As a test I browsed the Kindle store using the 5 way control and search function, and also browsed the best-sellers list (the latter was quite time consuming as you only see five books per page, perhaps this should be better done via a PC) and easily downloaded a book. If you bought your Kindle using your own Amazon account then it will automatically been linked to it, if bought using someone else's then you will need to register it either on the website or using the Kindle to your own account as this is the account to which purchases will be charged. I selected the Complete Works of Jane Austen for 71p. It is worth noting that E-books are subject to VAT unlike paper books. I also chose some contemporary novels and they all arrived via wi-fi instantly. With the text size at the right size for me, it was comfortable and easy to read. I found I could also read in unusual positions that I would not have been comfy holding a conventional book in. This is because of the size and weight of the Kindle. It weighs just 241 grammes, and is 12cm by 19cm, with a depth of 8.5mm. This means it is easy to hold in one hand, being thinner and smaller than a normal paperback book, plus you are not trying to hold the pages apart, I found I could also turn the pages with one thumb movement. It can rest it on your legs if you have your knees up in bed or on the sofa, without you needing to hold it open. This leaves you a hand free for drinking wine, eating chocolate or whatever else you prefer! The page turn keys are set on the side, so not easily knocked (though I have done it when picking it up before), but do need a definite movement to turn, rather than a light touch. But as I say I can turn it one handed, so it is not really a problem, there is a fraction of a second delay as the new page appears, but this is a lot quicker than I expected, and also quicker than manually turning the pages. In addition I have ordered free (and purchased) books whilst on my PC, and these download immediately from turning on my Kindle when wi-fi enabled. You can also download free samples of a book and decide from there if you wish to purchase the book.
Instead of pages, you know where you are via a progress bar with a percentage indicator on the left showing how much you have read. There are also marks along the bar which relate to chapters or your own bookmarks. There are also Location numbers which baffle me, apparently they are the 'digital answer to page numbers',but I am not sure how they work. Obviously this depends on your text size as you have more/less text per 'page' depending on size and spacing. Whilst I don't really understand the locations (they don't seem to match to the number of passages for example), I quite like seeing how much of a book I have read in percentage form. I would like to know how many pages/screens I have to go to reach the end of a chapter however. Whilst the Kindle will remember wherever you last left each book (and you can make additional bookmarks if there is a particular chapter you are likely to wish to refer to. However, if reading in bed, I don't always want to read for long, so it would be nice to know if the chapter size was small enough for me to continue with or whether to finish at the next passage break.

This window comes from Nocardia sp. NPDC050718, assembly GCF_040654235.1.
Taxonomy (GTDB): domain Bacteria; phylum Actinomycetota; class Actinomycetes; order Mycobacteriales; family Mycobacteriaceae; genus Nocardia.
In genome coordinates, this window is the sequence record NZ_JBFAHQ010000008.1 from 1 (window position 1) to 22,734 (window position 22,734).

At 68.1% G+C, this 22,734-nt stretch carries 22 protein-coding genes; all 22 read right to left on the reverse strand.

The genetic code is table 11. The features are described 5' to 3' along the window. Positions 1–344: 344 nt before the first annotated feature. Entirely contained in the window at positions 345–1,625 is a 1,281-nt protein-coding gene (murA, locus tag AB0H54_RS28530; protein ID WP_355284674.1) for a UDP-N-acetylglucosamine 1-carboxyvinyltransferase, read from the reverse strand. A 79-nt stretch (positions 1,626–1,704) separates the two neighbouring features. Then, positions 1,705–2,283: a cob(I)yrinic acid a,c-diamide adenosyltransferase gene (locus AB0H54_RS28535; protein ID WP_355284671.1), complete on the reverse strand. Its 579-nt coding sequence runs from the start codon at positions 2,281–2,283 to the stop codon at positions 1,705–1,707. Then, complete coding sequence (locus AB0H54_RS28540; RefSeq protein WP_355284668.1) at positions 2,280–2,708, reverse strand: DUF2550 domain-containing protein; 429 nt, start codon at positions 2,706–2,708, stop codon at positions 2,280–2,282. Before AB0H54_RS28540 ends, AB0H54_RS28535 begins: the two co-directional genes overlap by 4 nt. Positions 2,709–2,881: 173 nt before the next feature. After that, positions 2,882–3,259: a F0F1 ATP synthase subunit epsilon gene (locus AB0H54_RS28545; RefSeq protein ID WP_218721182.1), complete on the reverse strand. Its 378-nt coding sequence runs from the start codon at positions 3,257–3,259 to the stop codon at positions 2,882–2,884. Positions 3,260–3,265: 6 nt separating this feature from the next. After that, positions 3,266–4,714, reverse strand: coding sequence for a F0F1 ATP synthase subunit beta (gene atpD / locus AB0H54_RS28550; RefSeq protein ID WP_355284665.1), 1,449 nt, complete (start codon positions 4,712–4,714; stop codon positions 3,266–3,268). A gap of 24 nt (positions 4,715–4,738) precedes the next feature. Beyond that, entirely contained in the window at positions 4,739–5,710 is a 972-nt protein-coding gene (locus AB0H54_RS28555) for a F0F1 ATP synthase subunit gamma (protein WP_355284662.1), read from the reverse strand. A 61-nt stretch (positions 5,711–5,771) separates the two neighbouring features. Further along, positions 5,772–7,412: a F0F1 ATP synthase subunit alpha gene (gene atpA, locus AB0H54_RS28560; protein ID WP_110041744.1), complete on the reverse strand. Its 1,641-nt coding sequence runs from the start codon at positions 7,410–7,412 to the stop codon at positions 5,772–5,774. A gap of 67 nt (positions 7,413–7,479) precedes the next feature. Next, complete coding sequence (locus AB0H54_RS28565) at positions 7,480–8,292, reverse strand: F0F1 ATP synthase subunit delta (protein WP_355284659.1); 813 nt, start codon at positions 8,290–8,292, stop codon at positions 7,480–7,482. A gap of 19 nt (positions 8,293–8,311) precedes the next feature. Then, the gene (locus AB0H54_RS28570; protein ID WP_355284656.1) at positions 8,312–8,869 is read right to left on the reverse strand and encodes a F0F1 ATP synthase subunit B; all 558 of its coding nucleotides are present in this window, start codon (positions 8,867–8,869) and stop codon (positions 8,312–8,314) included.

The Kindle is feature packed, and to be honest, I don't use a lot of them! I have 'filed' my books into Collections. I have done this by genre, but some people may prefer other categories. You name and create the collections yourself so it is completely up to you. Whilst the Kindle remembers the last page you read automatically you can assign bookmarks using the menu function, if you think you are likely to return to a certain spot rather than the last page read. The Kindle allegedly holds 3500 books but I don't have quite that number yet! This is more than I will ever need I suspect - by the time I've read that many books the Kindle will be obsolete and we will be absorbing books through a microchip inserted in our brains... The Kindle does hold its charge - I only have needed to charge it once a month and that is after reading it most days.
I love my Kindle! Whilst I have mentioned a few niggles above, the benefits far outweigh them. I feel I have read more using it, as it is so much easier to pick up. If I leave a book mid chapter or am interrupted I often find I end up reading the same paragraphs again until I get up to where I left off - as the 'page' size is smaller on the Kindle this time is not wasted as I can find the last spot much quicker. If I am not in the mood for a heavy classic (which, as they are out of copyright, are free to download from Amazon) I can switch to a more contemporary read and back again as I see fit, without having to carry a choice of books . You can be reading as many books as you like, although I find two enough! Whilst I still love the smell of new books and still have some physical ones to read, the Kindle is the easiest thing to keep in my handbag to read in my breaks or on train journeys. It is compact enough that I don't need to worry about weighing my bag down if I am out for the day. Whilst the concept is not perfect just yet (as far as graphics and images are concerned) I feel that this device is as near as you will get for a while with its usability and more than meets my novel reading needs. I do recommend this product and also suggest buying a protective sleeve or one of the leather wallets for it. It is a shame that it doesn't come with a basic one.
Summary: A must for avid readers